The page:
Puerto Rico is an unincorporated territory, that is to say, and has always been, that is to say, there is no decision by the Congress or the people of Puerto Rico as to whether it will ever be assimilated into the state framework of the United States.

There are those who contend it should be independent, and there are those, as represented by the Popular Democratic Party, who have long advocated that Puerto Rico should be what its Spanish name in Spanish indicates, the free and associated state of Puerto Rico, the relations of which to the United States are governed by a compact entered into between the Congress and the people of Puerto Rico.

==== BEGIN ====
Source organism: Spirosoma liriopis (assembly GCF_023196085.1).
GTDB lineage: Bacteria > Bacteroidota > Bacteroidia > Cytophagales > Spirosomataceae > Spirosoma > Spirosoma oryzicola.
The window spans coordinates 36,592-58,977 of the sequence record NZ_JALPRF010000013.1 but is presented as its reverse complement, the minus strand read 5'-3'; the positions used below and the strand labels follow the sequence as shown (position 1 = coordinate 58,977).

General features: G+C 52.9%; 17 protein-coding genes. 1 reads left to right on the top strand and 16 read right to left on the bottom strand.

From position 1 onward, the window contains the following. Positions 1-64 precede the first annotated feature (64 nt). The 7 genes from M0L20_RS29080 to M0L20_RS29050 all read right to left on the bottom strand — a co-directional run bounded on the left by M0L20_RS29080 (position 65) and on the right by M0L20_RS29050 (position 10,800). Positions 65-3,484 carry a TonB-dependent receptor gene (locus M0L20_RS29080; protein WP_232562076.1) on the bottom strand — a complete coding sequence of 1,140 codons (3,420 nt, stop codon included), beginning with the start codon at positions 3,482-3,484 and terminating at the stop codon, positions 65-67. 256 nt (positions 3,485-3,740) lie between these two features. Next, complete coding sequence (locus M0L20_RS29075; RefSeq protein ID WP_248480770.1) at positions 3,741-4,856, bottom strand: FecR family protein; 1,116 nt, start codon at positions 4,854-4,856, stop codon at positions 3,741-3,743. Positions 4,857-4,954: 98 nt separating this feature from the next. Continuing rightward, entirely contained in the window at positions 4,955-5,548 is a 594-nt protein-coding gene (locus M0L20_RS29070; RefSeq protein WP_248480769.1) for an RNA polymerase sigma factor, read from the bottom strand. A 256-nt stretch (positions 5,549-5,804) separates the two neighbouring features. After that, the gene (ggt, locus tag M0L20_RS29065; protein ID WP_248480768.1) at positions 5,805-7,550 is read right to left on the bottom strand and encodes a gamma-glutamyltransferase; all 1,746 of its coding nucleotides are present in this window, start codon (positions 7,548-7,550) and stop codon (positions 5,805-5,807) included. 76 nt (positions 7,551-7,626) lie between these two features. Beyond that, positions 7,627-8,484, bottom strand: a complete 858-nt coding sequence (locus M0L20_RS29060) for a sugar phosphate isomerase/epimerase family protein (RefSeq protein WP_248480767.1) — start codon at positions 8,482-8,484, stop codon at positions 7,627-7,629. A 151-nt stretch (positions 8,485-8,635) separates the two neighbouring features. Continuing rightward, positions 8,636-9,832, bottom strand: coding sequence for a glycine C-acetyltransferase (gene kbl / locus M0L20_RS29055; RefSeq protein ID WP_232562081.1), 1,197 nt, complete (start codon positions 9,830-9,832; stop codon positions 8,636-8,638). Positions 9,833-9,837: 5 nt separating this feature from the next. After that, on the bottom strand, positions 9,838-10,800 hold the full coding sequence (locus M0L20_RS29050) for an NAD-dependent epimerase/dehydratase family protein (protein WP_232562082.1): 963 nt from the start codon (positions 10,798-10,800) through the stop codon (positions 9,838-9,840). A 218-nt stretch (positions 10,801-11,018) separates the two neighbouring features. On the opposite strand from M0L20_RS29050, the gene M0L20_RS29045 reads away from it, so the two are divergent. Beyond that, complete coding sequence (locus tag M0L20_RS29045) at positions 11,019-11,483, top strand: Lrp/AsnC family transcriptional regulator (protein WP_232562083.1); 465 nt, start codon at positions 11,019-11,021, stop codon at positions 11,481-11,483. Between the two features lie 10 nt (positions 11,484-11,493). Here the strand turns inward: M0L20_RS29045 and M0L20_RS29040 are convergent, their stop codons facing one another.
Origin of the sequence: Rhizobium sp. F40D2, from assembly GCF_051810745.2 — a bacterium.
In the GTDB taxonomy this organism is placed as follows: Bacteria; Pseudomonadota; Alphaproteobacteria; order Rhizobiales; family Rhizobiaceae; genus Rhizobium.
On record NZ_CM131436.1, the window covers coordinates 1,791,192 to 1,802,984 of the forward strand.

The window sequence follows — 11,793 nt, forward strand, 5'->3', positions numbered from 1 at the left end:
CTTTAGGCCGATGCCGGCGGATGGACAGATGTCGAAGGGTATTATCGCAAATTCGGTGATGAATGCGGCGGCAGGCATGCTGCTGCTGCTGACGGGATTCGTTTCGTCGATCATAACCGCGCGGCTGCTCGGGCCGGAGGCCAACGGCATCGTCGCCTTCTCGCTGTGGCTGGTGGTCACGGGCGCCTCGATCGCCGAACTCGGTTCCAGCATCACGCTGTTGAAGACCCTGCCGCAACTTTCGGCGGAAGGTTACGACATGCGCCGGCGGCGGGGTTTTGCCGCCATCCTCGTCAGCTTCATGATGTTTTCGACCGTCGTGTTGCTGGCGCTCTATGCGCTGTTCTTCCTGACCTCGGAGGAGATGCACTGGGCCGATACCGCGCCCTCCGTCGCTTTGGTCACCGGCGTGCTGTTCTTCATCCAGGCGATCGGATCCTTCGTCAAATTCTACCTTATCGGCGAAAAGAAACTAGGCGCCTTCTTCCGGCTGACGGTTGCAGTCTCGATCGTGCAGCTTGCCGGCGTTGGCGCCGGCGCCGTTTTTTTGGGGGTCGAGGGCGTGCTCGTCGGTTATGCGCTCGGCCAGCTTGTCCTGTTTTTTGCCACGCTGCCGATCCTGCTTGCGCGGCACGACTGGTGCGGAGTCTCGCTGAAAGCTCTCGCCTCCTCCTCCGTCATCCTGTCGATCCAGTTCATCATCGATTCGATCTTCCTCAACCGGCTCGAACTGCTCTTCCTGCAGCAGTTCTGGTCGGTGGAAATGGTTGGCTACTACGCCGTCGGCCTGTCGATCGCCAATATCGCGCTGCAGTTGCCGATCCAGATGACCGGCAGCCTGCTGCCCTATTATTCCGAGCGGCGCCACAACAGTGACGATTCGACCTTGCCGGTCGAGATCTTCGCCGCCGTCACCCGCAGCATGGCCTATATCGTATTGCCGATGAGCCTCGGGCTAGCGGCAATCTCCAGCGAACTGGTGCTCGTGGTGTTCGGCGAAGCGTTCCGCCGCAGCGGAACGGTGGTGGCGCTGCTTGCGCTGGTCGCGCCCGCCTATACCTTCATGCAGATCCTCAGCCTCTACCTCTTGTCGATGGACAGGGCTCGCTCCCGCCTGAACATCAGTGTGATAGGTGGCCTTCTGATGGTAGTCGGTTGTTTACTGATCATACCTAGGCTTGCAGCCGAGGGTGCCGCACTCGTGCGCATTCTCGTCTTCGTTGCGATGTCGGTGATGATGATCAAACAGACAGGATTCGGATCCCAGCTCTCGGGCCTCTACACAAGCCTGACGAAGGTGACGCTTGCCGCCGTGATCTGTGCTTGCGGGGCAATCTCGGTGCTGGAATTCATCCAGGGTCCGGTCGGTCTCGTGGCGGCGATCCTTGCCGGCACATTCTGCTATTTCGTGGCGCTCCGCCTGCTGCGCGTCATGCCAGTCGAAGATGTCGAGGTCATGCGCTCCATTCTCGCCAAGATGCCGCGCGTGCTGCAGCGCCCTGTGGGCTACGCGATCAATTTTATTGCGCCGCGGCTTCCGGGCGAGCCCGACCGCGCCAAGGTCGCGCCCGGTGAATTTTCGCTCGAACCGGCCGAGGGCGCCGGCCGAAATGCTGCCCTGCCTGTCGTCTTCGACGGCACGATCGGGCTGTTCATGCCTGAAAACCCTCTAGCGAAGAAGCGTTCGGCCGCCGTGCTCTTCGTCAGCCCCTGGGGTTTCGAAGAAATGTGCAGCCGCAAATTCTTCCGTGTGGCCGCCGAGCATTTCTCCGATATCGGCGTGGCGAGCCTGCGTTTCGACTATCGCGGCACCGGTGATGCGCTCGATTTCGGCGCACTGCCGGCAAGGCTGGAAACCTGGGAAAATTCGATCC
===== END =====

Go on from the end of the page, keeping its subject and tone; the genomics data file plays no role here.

We have respectfully suggested to the Court that in considering the present problem, it is appropriate, it is necessary, it would be most constructive for the future constitutional development of Puerto Rico and for the international problems that have clustered around the unique status of Puerto Rico and which are a source of constant debate in the United Nations, in which some nations have attacked the bona fides of the United States’ position in Puerto Rico and the United States’ assertion that Puerto Rico has autonomy, that Puerto Rico has the right to provide for its own government, and that the people of Puerto Rico have chosen, freely chosen to associate with the United States, so we have suggested to the Court that it would be highly advantageous and highly desirable, highly appropriate to recognize that Puerto Rico has not only the autonomy to provide how its representatives will be elected, subject to the basic Constitutional guarantees, not only to provide that it has… not only does it have the same jurisdiction and power and authority as the states, but that in considering problems as to the Constitutionality or the propriety of what Puerto Rico does in providing its local government, that there should be a deference given, deference paid to its unique status, to its cultural background, to its history, to its differences.